Donors “speak” to ministries with every interaction.
When they give.
How much they give.
What they give to.
The question is, are you listening?
Capturing this data and making sense of it is a great way to “hear” what your donors are “saying.” So, again . . . are you listening?
In June 2013, Masterworks researched a national client to determine if the organization’s approach to mailing and list segmenting was working well — how well they were listening to their donors. We wanted to know if a more advanced segmentation could “improve their hearing” — as well as improve their response, income and long-term value.
The existing approach was to mail every impact to all donors who qualified based on their transaction history — last gift date, single largest gift and number of gifts. The trouble was, this client has two distinctive offer seasons. And the research showed that response ebbed and flowed based on the season in which donors were acquired and what offers they gave to. Donors who gave during Season One rarely responded in Season Two. And vice versa.
So this prompts a question: How do you get a donor to respond to an offer that, in their mind, is not really related to their primary interest? Answer: By speaking carefully about how their primary affinity supports their secondary affinity.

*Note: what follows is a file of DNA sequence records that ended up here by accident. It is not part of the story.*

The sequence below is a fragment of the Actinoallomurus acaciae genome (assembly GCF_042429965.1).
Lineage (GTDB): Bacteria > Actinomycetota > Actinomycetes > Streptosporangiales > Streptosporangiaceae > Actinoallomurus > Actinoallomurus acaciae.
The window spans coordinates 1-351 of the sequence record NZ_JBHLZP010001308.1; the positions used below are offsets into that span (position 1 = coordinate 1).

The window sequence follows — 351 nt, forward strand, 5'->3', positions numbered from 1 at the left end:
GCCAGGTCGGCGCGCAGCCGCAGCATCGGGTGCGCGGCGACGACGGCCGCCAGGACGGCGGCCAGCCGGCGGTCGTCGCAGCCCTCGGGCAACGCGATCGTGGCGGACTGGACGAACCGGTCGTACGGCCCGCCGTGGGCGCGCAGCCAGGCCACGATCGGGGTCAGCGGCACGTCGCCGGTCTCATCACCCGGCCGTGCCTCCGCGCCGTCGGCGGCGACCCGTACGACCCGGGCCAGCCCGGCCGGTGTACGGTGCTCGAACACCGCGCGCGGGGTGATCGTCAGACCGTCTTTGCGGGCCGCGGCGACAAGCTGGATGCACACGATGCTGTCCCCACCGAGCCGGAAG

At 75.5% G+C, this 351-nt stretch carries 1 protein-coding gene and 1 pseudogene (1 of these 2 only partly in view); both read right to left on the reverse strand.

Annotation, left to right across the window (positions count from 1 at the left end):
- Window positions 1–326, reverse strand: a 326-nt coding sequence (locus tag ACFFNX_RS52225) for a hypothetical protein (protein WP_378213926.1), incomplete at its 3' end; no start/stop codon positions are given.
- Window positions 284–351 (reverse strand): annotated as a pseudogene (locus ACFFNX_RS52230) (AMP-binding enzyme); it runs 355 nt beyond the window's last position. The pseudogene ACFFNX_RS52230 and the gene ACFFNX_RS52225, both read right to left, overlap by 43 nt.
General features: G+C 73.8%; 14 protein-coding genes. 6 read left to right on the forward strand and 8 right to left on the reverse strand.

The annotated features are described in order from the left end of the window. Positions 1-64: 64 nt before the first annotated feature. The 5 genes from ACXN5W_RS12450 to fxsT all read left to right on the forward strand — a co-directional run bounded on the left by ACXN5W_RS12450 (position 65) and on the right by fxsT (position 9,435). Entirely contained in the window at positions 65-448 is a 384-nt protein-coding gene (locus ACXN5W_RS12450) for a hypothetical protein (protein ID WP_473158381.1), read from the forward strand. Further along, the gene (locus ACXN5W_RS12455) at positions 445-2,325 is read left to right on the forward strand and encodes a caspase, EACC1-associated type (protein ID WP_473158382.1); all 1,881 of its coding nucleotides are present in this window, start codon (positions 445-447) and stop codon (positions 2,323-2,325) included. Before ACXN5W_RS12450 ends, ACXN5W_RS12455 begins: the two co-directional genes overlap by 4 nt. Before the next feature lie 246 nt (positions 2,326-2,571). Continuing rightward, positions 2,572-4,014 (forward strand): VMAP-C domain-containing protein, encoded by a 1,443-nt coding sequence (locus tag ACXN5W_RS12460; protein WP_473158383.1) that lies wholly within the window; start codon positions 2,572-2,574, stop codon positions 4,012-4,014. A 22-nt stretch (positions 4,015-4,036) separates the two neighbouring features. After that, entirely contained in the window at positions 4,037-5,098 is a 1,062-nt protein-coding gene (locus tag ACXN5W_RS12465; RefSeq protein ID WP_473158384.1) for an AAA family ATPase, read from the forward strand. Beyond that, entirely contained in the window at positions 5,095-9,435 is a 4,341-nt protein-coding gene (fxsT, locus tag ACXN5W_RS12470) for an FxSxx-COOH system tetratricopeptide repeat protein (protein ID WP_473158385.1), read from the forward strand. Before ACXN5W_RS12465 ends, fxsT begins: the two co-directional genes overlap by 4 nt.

In September 2013, donors were put into affinity groups. Fundraising impacts were specifically targeted based on those affinities. By taking the prior year’s campaign data by affinity, we were able to project what the response rate and average gift would be with no other changes in the coming fiscal year. The results were beyond our expectations.
When we specifically versioned an impact to the donor group rather than trying to broaden the offer to speak to everyone, we saw a 55% increase in income and a 16% increase in the average gift over projections. When we changed the topic altogether and spoke to the primary affinity group during the opposite season, we doubled revenue.
The research shows that as soon as the donor responds to a cross-sell offer, they become 70% more valuable to the ministry.
The lesson is this: You can increase the conversion of donors to cross-sell offers, but only by meeting them where they are and showing them the real value of supporting more than one ministry program.